Transport: Business as usual strategy needs rebalancing with community input

Train platform

Infrastructure Victoria has restated a “business as usual” approach to transport in its draft 30 year strategy, and should take the opportunity to reflect more views from outside a cloistered Collins Street bureaucracy, the Public Transport Users Association said today.

“Infrastructure Victoria has the potential to be a great independent advisor to the State of Victoria,” said PTUA President Dr Tony Morton, “but to do so it really has to get beyond relying on the usual bureaucratic sources. The Victorian community isn’t looking for new words to express the transport policy priorities of 20, 30 or 50 years ago, yet people will look at parts of this draft strategy and see just that. People want new thinking that reflects the 21st-century world we live in – not just speculation about driverless cars, but something that reflects the body of evidence we now have on what works and what doesn’t work in transport, and in supporting people to live healthy and prosperous lives.”

According to the PTUA, promising signs are evident in the draft strategy’s support for widespread bus network improvements, better walking and cycling facilities, rail extensions to growth areas in Clyde and Torquay, high-capacity rail signalling, better management of the road network, on-road public transport priority and improvements to regional rail and coach services. These initiatives were supported by the earlier citizen jury process.

Road pricing is seen as a high priority, and was also backed by the citizen juries. The PTUA urged a cautious approach. “We could well see more vehicles running on electricity than on petrol in the foreseeable future, yet governments rely on $10 billion in petrol tax revenue each year to maintain the roads,” said Dr Morton. “We’re not sure there’s any one right answer, but it’s good that Infrastructure Victoria is kicking off the conversation now while we’ve got the time to debate and plan how we replace this revenue in future.”

Yet in justifying its recommendation for a long list of new motorways such as the North East Link and the Outer Ring Road, the strategy struggles to present a coherent view, Dr Morton said. “On the one hand it’s clearly stated that Victoria can’t build its way out of congestion, yet only two paragraphs later is a claim that new roads generate substantial travel time savings.”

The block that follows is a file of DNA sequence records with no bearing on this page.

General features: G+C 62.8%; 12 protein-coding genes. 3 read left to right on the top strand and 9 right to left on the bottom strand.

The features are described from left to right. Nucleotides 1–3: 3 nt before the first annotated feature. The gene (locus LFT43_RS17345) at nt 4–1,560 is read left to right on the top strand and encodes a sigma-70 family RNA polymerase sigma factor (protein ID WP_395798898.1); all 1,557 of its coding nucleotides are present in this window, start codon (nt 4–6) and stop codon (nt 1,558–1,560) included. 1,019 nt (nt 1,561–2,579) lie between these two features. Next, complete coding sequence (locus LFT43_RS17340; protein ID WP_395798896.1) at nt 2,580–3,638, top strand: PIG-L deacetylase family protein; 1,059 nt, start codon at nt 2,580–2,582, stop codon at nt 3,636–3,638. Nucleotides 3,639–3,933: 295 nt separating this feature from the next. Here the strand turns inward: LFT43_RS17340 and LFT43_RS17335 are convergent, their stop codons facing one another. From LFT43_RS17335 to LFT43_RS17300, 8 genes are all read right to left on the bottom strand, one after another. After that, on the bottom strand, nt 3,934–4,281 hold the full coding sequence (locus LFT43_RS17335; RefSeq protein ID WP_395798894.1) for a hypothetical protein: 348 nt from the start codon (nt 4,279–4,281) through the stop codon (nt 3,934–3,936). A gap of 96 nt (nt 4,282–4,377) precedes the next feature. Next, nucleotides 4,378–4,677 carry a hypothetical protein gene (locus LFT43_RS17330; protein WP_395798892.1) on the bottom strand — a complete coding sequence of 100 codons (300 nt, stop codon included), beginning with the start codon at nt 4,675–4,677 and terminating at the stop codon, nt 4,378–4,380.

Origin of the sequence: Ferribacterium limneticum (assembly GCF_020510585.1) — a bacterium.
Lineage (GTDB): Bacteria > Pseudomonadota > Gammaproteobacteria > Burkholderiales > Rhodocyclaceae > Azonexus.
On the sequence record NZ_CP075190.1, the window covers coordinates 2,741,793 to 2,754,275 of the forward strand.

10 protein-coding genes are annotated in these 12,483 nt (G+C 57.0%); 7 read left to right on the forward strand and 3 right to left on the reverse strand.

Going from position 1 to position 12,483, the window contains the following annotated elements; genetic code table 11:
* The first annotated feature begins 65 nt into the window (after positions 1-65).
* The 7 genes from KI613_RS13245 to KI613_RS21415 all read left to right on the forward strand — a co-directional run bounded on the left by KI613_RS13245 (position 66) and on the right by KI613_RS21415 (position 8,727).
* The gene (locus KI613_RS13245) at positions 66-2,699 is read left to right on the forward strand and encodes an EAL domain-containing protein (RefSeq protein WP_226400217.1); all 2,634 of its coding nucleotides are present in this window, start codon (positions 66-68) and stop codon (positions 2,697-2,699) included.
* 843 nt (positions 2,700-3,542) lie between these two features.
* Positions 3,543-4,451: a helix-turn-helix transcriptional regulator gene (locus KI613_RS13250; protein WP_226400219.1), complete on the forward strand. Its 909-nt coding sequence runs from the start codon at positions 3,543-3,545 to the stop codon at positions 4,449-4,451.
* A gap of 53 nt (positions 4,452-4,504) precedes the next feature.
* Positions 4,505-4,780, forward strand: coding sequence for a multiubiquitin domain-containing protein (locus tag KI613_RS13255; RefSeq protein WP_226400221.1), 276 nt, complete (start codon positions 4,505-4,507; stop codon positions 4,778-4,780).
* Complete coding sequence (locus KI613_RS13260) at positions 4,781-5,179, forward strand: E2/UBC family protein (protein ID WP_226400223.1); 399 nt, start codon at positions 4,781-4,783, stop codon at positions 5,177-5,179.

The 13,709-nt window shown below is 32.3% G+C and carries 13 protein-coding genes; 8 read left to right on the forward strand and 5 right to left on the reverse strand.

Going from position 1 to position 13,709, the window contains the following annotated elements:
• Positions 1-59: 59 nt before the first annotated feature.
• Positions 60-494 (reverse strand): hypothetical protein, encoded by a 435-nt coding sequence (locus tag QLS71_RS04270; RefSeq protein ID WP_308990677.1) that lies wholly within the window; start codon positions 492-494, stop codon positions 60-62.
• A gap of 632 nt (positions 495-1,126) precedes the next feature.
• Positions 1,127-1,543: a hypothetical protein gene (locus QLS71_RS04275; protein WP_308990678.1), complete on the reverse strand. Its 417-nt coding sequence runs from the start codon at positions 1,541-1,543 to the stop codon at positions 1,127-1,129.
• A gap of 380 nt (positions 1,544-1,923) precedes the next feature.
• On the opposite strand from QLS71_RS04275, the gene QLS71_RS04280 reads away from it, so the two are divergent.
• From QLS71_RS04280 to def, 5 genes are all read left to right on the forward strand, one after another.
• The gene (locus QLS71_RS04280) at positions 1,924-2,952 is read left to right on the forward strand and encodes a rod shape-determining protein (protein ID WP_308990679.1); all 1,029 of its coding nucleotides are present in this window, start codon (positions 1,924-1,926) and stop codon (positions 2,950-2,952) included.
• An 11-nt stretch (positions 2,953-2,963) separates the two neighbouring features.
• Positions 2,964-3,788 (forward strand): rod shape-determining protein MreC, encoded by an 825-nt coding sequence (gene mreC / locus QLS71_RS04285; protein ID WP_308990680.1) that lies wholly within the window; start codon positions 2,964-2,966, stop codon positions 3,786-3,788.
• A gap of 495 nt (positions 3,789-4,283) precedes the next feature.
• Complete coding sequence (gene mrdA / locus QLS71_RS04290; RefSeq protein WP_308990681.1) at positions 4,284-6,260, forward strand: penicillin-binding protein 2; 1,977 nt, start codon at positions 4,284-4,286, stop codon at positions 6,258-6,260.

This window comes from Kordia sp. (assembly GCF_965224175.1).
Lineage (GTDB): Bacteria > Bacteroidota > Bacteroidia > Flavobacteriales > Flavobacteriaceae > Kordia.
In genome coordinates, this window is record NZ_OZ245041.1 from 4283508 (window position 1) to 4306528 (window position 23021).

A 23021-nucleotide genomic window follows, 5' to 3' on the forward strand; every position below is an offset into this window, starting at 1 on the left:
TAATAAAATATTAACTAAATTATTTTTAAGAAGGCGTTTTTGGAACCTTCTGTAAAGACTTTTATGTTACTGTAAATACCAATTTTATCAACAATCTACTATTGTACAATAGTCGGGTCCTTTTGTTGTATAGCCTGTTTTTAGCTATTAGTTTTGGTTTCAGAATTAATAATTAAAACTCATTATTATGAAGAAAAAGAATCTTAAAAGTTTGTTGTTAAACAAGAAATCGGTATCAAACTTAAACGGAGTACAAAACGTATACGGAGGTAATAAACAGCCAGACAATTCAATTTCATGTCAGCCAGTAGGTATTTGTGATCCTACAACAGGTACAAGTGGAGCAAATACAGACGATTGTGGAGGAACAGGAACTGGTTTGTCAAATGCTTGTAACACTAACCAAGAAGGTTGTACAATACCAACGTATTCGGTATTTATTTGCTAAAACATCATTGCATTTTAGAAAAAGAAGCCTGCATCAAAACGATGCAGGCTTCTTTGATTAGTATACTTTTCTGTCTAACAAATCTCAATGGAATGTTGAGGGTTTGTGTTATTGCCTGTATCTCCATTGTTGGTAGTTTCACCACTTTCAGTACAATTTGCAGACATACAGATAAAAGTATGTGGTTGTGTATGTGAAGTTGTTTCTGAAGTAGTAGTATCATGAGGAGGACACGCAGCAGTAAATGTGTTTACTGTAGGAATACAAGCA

“It’s a plain fact that new roads don’t cut congestion, don’t save time, and don’t get private cars out of the way of freight. This is as clear-cut as evidence gets,” said Dr Morton. “Take the M25 orbital freeway in London: it was built to reduce congestion and became Europe’s biggest car park instead. People dread driving on it but have to because the alternatives are so poor. The North East Link and Outer Ring Road are our own M25, draining funds from more efficient ways of moving people and goods, and will give us the same result.”

“Ultimately as all the urban planners tell us, the kind of transport infrastructure you recommend building should reflect the kind of city you want to live in,” Dr Morton said. “Infrastructure Victoria may acknowledge the trend toward lower car use and the community’s mandate for improved public and active transport, yet the emphasis on road projects and the scarcity of new rail projects favours a car-dependent future. Again, an all-too-familiar bias creeps in when the strategy uses flawed modelling to reject rail projects on cost grounds, while supporting equally costly road projects based on travel time savings that are never seen in practice.”

The PTUA however commended the draft strategy for declining to recommend the East West Link. “We know some will see this in the list and wrongly claim the strategy supports it,” he said. “And indeed, having excluded Doncaster and Rowville rail out of hand, there are all the more reasons on the evidence to have struck this one off as well. The rest of the world gave up on inner-city motorways years ago, but it seems Infrastructure Victoria is taking a ‘wait and see’ approach. What we do fail to see is how the government can possibly ‘protect the corridor’ as suggested without destroying land values and undermining the protection of Royal Park.”

Infrastructure Victoria will undertake further consultation to finalise the 30 year strategy. Dr Morton said the PTUA would continue to push for this and future strategies to be supported by a beefed-up citizen jury process.

“This could be a really valuable exercise for Victoria, but what’s lacking at the moment is broad, considered community input backed up by independent expertise,” he said. “Infrastructure Victoria has made a promising start with its use of citizen juries, but so far they’ve been too limited in time and in access to a broad range of perspectives and evidence. It now has the opportunity to put in place a superior process, one that can give us the robust, forward-looking infrastructure strategy Victoria needs.”

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